Changes for better and worse in Galle

The New Oriental Hotel in Galle, once family run, is now in the hands of Aman, who revitalised the hotel. If only the same could be said for the surrounding area, notes Rupert Wright.

The old Fort walls and British ClockTower of Galle, originally built by the Portuguese with a moat, the fort was subsantially enlarged by the Dutch in 1667
Powered by automated translation

Last week I visited a hotel in a town that I hadn't visited in 22 years. The New Oriental Hotel in Galle on the south-west tip of Sri Lanka was a splendid place in those days, full of plantation chairs with arms that you can swing out so you can put your feet up, fans that turned lazily with just enough force to keep the mosquitoes at bay, and a troop of waiters willing to administer to your every request.

Sri Lanka wasn't a popular location then so we had the place more or less to ourselves and a giant suite full of four-poster beds that cost about £10 (Dh60) a night. It was run by a marvellous grande dame called Nesta Brohier. I spent a month there, playing regular rounds of golf at Royal Colombo with her son, who was in the process of taking over the property.

Nesta has died and so has the son, killed apparently in a car crash on the country's dangerous roads, but the hotel had the good fortune to fall into the hands of those clever people at Aman, who run a chain of luxury hotels. I may have aged slightly since my first visit, but the NOH, as it was known to its devoted followers, has received the equivalent of a makeover, complete with Botox, facelift and liposuction.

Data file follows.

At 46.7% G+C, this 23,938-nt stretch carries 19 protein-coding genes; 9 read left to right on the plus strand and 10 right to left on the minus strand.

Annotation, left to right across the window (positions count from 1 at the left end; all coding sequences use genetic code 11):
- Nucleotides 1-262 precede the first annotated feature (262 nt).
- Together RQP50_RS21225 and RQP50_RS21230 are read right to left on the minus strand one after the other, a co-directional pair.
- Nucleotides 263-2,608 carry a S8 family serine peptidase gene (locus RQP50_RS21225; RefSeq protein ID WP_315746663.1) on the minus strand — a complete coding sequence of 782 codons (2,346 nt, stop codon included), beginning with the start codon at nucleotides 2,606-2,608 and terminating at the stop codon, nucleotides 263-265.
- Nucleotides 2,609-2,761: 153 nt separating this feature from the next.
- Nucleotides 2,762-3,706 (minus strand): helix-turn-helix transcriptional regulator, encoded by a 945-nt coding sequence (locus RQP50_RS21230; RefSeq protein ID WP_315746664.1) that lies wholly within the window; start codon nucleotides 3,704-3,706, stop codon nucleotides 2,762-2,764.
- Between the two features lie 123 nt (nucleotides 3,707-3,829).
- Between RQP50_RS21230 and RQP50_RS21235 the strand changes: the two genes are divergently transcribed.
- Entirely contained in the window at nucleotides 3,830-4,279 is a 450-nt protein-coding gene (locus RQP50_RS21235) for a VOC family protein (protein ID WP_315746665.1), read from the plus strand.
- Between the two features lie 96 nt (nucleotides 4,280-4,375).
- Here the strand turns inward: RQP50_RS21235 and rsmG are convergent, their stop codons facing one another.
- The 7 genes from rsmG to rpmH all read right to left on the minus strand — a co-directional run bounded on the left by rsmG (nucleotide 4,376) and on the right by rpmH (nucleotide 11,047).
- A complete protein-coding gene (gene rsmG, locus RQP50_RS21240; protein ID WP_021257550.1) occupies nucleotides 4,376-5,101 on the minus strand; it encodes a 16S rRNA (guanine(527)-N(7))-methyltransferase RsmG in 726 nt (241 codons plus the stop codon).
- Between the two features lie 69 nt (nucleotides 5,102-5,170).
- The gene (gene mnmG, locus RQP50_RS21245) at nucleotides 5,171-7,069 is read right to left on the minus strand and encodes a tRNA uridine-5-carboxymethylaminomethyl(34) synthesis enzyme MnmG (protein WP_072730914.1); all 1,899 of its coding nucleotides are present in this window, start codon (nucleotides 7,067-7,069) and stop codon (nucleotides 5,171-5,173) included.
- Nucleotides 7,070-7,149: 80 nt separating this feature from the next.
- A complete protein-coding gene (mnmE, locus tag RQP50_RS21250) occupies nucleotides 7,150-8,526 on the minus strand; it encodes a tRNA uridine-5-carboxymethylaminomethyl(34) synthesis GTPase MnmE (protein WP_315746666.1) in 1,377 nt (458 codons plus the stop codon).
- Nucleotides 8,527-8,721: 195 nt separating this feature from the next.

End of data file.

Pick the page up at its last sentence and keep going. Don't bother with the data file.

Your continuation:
It now gleams like a white pearl, there is a hint of fantasy in the new steel chandeliers, but otherwise the place does not seem to have aged, but just been re-energised as if it has spent the past few years in a spa. There is a splendid new swimming pool and the menu is funkier than I remember, so we enjoyed a lunch on the verandah and rejoiced that not all progress is bad, although it's a shame that the hotel is now called the rather ugly Amangalla.

However, the rest of the country - at least the small south-west corner that I saw - has failed to show similar improvement. Galle Fort, despite all the rave reviews it receives from guide books, is pretty dismal. The new shops that have opened are all full of rubbish and there is a hopelessness about most of the inhabitants who hang around the fort walls.

Luckily, there are few signs of the devastation wreaked by the tsunami of 2004, but the expected peace dividend has yet to bear full fruit. A travel agent I spoke to said that there were fewer visitors this season. I think this is because while it has many natural attractions, its infrastructure is bad and its prices high.

The coast road from Colombo to Galle, a distance of not much more than 100km, took us more than four hours to cover, as long as it takes to fly to the country from Abu Dhabi. There is a new highway under construction that is due to open in December. That might finally bring the prosperity that Galle so badly needs.

In the meantime there is the option of taking the most glamorous mode of travel I have yet encountered. Dreading the dreary roads, we returned to Colombo in a twin-engined Otter seaplane. It makes you feel like Indiana Jones and gets you to the capital in half an hour for about US$60 (Dh220).